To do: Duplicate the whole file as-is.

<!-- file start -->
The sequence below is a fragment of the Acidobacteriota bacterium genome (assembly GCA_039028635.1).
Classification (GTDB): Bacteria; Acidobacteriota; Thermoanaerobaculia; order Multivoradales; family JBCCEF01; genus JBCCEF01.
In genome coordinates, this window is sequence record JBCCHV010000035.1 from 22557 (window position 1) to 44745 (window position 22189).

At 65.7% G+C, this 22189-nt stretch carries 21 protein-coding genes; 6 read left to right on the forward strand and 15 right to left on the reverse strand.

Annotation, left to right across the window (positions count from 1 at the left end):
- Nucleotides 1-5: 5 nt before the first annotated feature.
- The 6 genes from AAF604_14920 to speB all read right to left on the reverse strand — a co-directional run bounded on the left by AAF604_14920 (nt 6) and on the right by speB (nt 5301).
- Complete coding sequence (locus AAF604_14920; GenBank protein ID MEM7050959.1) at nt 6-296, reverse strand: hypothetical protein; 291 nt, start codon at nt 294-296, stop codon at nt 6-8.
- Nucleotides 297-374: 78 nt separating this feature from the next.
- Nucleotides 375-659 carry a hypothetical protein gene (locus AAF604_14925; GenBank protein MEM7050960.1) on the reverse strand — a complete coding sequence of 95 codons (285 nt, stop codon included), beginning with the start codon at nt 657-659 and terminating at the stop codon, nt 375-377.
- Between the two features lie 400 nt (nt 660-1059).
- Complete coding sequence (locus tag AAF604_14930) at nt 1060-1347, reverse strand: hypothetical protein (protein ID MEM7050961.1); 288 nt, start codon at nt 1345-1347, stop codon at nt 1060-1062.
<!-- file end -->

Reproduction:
The sequence below is a fragment of the Acidobacteriota bacterium genome (assembly GCA_039028635.1).
Classification (GTDB): Bacteria; Acidobacteriota; Thermoanaerobaculia; order Multivoradales; family JBCCEF01; genus JBCCEF01.
In genome coordinates, this window is sequence record JBCCHV010000035.1 from 22557 (window position 1) to 44745 (window position 22189).

At 65.7% G+C, this 22189-nt stretch carries 21 protein-coding genes; 6 read left to right on the forward strand and 15 right to left on the reverse strand.

Annotation, left to right across the window (positions count from 1 at the left end):
- Nucleotides 1-5: 5 nt before the first annotated feature.
- The 6 genes from AAF604_14920 to speB all read right to left on the reverse strand — a co-directional run bounded on the left by AAF604_14920 (nt 6) and on the right by speB (nt 5301).
- Complete coding sequence (locus AAF604_14920; GenBank protein ID MEM7050959.1) at nt 6-296, reverse strand: hypothetical protein; 291 nt, start codon at nt 294-296, stop codon at nt 6-8.
- Nucleotides 297-374: 78 nt separating this feature from the next.
- Nucleotides 375-659 carry a hypothetical protein gene (locus AAF604_14925; GenBank protein MEM7050960.1) on the reverse strand — a complete coding sequence of 95 codons (285 nt, stop codon included), beginning with the start codon at nt 657-659 and terminating at the stop codon, nt 375-377.
- Between the two features lie 400 nt (nt 660-1059).
- Complete coding sequence (locus tag AAF604_14930) at nt 1060-1347, reverse strand: hypothetical protein (protein ID MEM7050961.1); 288 nt, start codon at nt 1345-1347, stop codon at nt 1060-1062.